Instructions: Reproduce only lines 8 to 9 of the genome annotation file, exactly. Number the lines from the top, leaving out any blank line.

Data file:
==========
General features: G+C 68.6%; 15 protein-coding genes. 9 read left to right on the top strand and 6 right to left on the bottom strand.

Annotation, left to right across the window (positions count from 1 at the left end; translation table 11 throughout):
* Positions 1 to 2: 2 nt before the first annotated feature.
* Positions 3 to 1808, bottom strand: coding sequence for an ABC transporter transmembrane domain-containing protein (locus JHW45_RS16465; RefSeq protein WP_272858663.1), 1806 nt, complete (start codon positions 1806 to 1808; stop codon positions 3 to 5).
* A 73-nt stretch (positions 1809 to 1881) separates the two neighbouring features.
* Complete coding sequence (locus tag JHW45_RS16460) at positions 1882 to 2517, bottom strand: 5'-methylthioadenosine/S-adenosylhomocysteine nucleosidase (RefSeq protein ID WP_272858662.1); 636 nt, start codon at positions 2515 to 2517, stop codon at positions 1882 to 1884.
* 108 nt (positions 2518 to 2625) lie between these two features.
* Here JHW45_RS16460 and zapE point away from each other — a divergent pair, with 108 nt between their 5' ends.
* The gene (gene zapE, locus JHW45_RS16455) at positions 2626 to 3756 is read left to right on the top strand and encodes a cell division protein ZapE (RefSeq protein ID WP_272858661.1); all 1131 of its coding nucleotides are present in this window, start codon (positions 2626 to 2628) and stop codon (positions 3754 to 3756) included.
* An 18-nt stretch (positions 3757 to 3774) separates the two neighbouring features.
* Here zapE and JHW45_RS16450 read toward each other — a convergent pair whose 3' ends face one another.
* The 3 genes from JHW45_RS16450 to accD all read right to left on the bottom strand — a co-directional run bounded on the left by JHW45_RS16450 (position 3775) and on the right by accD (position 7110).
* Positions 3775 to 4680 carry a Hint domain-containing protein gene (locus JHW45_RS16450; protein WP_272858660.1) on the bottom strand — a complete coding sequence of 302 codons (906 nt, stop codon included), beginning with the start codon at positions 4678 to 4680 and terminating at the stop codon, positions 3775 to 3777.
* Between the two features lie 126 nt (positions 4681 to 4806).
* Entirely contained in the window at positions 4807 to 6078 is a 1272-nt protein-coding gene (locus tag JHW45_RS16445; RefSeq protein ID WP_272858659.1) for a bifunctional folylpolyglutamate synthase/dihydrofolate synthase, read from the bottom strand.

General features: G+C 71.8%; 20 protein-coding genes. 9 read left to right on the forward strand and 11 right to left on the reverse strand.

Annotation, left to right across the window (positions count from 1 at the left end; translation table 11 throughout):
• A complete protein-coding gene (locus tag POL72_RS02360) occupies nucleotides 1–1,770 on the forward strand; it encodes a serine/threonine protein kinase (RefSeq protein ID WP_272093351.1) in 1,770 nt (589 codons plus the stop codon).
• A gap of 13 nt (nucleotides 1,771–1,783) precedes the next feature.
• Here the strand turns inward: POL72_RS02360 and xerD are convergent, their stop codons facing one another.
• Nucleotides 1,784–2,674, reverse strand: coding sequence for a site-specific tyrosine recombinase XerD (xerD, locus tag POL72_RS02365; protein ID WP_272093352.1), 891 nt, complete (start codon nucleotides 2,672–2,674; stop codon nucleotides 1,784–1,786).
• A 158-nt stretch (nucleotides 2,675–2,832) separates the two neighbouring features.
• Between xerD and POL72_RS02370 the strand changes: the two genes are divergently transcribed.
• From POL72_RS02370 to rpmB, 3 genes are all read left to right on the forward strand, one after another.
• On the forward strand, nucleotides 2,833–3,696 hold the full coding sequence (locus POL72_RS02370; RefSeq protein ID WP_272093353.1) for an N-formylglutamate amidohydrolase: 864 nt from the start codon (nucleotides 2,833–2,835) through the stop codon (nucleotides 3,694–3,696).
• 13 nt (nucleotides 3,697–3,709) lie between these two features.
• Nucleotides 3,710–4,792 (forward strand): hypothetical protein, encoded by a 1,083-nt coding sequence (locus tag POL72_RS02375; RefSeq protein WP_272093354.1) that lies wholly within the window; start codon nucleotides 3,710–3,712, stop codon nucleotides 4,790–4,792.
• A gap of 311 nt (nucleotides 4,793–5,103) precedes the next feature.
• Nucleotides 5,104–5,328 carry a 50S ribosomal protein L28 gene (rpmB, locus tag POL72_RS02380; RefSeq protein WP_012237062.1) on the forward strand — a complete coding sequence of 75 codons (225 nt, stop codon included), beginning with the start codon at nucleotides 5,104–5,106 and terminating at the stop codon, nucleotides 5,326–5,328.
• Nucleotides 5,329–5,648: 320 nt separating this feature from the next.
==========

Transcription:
* Here JHW45_RS16460 and zapE point away from each other — a divergent pair, with 108 nt between their 5' ends.
* The gene (gene zapE, locus JHW45_RS16455) at positions 2626 to 3756 is read left to right on the top strand and encodes a cell division protein ZapE (RefSeq protein ID WP_272858661.1); all 1131 of its coding nucleotides are present in this window, start codon (positions 2626 to 2628) and stop codon (positions 3754 to 3756) included.